Alliance Between United Arab Emirates and Israel

By Kimberly McKenzie


On August 18 2020, the United Arab Emirates (UAE) had noramlised relations with Israel, making the country the first of the six Arab Gulf states to do so. In addition, the country also became the third Arab state to normalise relations after Egypt in 1979, and Jordan in 1994. After the UAE, it is possible that Oman, Bahrain, and Morocco are expected to follow.

Throughout years, the UAE and Israel have been having discreet contact with each other. Therefore, the UAE foreign ministry in Abu Dhabi, its Arabian neighbors, and possibly the rest of the world, were taken in surprise after the announcement of their relations to one another. After the announcement, most of the Palestinians viewed the relations between UAE and Israel as betrayal to themselves as they are trying to get a state of their own as well as to end Israeli occupation. 

For the UAE’s Crown  Prince Sheikh Mohammed Bin Zayed, this deal is similar to a gamble as it could make UAE’s leadership unpopular in the Arab world where some social media postings have been calling it “a sell-out”. Despite this, it seems that this is viewed as a small concern as Prince Mohammed is proceeding to connect to the UAE.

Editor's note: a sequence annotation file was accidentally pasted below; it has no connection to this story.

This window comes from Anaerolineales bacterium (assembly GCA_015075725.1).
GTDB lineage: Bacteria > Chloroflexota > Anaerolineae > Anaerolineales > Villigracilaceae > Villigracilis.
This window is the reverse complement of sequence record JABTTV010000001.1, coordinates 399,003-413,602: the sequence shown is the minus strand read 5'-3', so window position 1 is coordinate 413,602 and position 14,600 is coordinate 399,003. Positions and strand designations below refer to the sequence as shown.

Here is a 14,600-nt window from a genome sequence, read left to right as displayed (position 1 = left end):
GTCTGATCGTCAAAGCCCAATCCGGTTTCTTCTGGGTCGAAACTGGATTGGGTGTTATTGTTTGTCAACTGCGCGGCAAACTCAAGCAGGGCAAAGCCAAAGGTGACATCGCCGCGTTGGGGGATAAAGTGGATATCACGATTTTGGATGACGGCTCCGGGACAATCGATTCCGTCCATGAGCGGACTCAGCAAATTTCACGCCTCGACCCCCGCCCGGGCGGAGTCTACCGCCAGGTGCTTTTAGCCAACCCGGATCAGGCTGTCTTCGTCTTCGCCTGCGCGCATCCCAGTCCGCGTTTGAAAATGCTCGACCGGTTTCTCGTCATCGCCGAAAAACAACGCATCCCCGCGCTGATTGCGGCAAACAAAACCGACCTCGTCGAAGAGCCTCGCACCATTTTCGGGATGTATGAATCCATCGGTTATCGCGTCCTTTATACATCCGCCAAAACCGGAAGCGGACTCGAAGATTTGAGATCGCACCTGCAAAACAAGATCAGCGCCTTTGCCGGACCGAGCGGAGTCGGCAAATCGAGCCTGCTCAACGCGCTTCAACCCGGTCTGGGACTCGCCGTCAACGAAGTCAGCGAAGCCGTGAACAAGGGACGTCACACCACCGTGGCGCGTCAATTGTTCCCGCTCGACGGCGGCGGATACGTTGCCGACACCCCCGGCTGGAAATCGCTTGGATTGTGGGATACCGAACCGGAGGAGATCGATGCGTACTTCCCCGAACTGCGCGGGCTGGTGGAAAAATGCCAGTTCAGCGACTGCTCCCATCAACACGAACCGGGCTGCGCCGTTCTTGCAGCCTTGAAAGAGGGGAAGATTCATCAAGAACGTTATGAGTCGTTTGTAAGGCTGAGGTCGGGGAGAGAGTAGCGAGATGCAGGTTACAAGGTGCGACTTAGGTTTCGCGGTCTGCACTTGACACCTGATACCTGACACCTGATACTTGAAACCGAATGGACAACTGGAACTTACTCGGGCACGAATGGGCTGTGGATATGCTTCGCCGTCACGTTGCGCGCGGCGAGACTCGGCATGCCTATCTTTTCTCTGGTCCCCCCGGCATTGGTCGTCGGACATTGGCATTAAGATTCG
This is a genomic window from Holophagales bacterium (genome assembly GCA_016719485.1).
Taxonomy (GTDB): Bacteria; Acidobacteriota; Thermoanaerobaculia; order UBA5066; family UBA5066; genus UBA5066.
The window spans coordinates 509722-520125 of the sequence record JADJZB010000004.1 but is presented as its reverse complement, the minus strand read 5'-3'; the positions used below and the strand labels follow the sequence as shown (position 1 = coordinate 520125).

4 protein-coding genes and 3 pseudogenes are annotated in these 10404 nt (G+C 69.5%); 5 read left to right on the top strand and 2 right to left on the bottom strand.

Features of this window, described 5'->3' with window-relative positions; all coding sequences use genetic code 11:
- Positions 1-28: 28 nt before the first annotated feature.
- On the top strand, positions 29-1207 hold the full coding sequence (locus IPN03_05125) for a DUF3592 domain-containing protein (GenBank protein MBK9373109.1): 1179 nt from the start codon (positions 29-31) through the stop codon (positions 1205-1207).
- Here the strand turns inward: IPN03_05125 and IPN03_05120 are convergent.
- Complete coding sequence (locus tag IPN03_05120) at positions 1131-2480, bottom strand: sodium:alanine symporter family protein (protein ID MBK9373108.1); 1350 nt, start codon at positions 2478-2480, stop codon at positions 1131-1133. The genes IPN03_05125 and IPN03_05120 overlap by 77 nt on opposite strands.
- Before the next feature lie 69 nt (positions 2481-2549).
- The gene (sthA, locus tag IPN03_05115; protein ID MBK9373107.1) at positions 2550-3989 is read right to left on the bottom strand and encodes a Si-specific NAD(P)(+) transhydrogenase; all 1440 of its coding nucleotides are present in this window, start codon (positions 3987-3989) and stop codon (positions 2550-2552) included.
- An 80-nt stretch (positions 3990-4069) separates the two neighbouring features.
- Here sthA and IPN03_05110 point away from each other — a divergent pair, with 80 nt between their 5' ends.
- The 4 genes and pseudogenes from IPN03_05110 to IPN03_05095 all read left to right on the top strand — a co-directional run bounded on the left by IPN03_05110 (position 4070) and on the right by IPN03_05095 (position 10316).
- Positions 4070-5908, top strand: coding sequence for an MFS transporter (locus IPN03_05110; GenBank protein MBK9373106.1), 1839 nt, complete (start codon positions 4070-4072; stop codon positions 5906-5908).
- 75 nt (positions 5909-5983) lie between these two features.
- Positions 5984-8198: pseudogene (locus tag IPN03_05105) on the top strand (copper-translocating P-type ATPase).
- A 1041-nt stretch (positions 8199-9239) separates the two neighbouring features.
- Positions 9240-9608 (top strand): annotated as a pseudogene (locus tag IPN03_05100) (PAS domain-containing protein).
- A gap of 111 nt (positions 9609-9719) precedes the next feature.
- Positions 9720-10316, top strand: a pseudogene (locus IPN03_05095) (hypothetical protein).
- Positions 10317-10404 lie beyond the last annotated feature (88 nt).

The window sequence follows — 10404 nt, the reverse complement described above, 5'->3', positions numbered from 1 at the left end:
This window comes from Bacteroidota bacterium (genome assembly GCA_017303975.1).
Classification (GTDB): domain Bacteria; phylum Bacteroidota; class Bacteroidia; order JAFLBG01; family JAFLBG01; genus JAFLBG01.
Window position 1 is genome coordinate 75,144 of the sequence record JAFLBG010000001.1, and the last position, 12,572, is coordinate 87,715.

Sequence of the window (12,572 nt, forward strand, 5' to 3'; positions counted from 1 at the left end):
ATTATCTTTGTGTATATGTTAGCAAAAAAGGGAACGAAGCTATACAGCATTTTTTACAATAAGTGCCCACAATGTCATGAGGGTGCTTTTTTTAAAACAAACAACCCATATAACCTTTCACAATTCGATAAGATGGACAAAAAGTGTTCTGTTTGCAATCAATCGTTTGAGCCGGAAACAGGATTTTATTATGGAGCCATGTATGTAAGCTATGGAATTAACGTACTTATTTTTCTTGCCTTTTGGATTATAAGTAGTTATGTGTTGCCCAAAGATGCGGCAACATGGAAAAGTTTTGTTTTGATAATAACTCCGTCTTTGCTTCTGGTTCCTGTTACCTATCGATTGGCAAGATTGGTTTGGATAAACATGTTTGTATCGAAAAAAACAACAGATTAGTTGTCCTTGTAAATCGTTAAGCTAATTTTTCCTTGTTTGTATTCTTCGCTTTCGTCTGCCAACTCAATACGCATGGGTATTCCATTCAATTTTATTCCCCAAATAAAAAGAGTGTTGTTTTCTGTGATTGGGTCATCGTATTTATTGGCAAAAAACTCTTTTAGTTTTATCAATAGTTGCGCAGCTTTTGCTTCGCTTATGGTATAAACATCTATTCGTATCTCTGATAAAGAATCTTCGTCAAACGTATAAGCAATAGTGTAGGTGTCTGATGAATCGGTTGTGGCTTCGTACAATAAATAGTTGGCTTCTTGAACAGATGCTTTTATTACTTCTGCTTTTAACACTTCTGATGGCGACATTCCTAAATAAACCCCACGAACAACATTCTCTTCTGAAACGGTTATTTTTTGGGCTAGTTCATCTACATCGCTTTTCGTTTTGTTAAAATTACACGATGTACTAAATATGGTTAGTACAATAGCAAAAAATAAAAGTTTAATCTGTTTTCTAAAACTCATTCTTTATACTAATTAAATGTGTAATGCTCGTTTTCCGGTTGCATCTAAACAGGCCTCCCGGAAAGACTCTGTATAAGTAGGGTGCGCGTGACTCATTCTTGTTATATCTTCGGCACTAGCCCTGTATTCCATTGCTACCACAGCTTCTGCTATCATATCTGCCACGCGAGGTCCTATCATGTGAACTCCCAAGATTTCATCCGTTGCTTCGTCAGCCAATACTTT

However there are many advantages should this alliance work out. For one, it would reveal the changing geopolitics of the region. The change will give the UAE a lot of generosity to the US, where UAE’s image had been destroyed from its involvement in the Yemen war. Also, with Israel and the UAE working together, it would benefit the UAE by being supplied with strategic advantage and technology as well as jobs. Not only will it benefit their economy, it will also benefit the UAE’s concerns with Iran as the UAE share’s a deep mistrust with them along with Bahrain and Saudi Arabia. 

In response to the agreement, United Kingdom’s Prime Minister Boris Johnson said “it was my profound hope that annexation did not go ahead in the West Bank and today‘s agreement to suspend those plans is a welcome step on the road to a more peaceful Middle East”. Egyptian President Abdul Fattah al-Sisi also agreed to the deal while Jordan’s Foreign Minister Ayman Safadi added that the agreement could help push ahead stalled peace negotiations. However, a senior Palestinian official, Hanan Ashrawi, disagreed with the deal, saying the UAE had “come out in the open on its secret dealings/normalisation with Israel”. He also added to Prince Mohammed that he would never be sold out by his ‘friends’. Similarly, Iran’s foreign ministry called the pact “shameful”, while the Hamas militant group in Gaza called it a “stabbing in the back of our people.” Only time and politics will tell if the peace between these two countries will remain.



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